Walking through this world as a Black man is something you will never truly understand unless you are a Black man. Ta-Nehisi Coates explains this beautifully in this book, written as a letter to his son. He weaves together the history of Black America and his personal experiences to paint a picture of the world today. This world is far from perfect, but it’s the one we are living in, which means it’s vital to prepare yourself to journey through it in the body you have been given.
Told in just three chapters, each section covers a distinct form of racism. (I’m not sure if this was intentional or simply how I perceived it.) In the first, we are told about more overt racism (the direct impact of slavery and Jim Crow); the second covers the incredibly damaging but less obvious systemic racism (black men getting pulled over for no real reason, for example); and the third touches on the sneakiest white privilege when Coates details an experience in which a white woman at an Upper West Side movie theater threatens to call the cops after Coates asked her not to shove his toddler son. The point is, these are all forms of racism and they’re all bad. And they’re not likely to go away soon. It is a harsh reality. Heartbreaking. It is Coates’ responsibility to prepare his son for this inevitability. Should he be saddled with such a burden? No. I wish this was not the world we live in. What this book does (and the format is particularly effective in this) is showcase just how hard it must be to bear this weight. It makes you want to lessen that burden. How? For non-Black people like myself, we take up space. Physically…emotionally. We need to make room. What would letters to our children look like?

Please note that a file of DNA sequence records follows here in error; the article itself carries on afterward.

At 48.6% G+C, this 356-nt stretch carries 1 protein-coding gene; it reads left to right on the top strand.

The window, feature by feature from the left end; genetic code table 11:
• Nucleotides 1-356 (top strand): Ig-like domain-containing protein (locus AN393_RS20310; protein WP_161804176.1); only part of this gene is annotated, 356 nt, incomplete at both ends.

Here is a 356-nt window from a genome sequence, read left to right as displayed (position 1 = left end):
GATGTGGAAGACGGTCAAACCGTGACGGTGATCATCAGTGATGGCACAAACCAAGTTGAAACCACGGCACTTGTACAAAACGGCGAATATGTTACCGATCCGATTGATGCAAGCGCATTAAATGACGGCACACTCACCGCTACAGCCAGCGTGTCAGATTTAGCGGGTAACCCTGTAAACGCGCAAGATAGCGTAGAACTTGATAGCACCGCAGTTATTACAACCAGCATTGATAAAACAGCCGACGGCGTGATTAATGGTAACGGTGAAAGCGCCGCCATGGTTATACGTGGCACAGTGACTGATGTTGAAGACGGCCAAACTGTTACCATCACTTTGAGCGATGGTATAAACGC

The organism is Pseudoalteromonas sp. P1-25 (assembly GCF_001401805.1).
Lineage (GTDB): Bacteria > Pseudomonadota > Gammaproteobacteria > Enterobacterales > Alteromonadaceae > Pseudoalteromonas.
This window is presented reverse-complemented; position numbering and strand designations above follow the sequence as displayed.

5 out of 5 stars.
Pair with: Coffee, heavy on the sweetener.